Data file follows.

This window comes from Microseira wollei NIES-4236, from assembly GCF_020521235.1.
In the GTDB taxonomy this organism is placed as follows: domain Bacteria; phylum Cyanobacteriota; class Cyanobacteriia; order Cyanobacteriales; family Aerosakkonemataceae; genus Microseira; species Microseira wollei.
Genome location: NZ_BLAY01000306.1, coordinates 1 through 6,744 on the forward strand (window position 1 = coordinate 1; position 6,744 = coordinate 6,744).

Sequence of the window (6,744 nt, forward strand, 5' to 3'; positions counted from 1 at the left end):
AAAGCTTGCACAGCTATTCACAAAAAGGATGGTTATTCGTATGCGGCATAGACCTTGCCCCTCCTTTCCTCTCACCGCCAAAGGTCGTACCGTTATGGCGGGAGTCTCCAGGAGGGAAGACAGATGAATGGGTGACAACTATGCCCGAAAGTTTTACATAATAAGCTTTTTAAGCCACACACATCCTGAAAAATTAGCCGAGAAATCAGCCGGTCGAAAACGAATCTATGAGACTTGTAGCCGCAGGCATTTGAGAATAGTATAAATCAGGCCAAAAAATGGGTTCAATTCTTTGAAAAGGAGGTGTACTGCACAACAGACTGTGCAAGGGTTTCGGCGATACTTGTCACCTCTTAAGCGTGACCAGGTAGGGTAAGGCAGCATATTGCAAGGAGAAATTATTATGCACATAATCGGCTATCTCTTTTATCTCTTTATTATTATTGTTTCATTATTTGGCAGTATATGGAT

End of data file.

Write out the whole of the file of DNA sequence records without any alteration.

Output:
This window comes from Microseira wollei NIES-4236, from assembly GCF_020521235.1.
In the GTDB taxonomy this organism is placed as follows: domain Bacteria; phylum Cyanobacteriota; class Cyanobacteriia; order Cyanobacteriales; family Aerosakkonemataceae; genus Microseira; species Microseira wollei.
Genome location: NZ_BLAY01000306.1, coordinates 1 through 6,744 on the forward strand (window position 1 = coordinate 1; position 6,744 = coordinate 6,744).

Sequence of the window (6,744 nt, forward strand, 5' to 3'; positions counted from 1 at the left end):
AAAGCTTGCACAGCTATTCACAAAAAGGATGGTTATTCGTATGCGGCATAGACCTTGCCCCTCCTTTCCTCTCACCGCCAAAGGTCGTACCGTTATGGCGGGAGTCTCCAGGAGGGAAGACAGATGAATGGGTGACAACTATGCCCGAAAGTTTTACATAATAAGCTTTTTAAGCCACACACATCCTGAAAAATTAGCCGAGAAATCAGCCGGTCGAAAACGAATCTATGAGACTTGTAGCCGCAGGCATTTGAGAATAGTATAAATCAGGCCAAAAAATGGGTTCAATTCTTTGAAAAGGAGGTGTACTGCACAACAGACTGTGCAAGGGTTTCGGCGATACTTGTCACCTCTTAAGCGTGACCAGGTAGGGTAAGGCAGCATATTGCAAGGAGAAATTATTATGCACATAATCGGCTATCTCTTTTATCTCTTTATTATTATTGTTTCATTATTTGGCAGTATATGGAT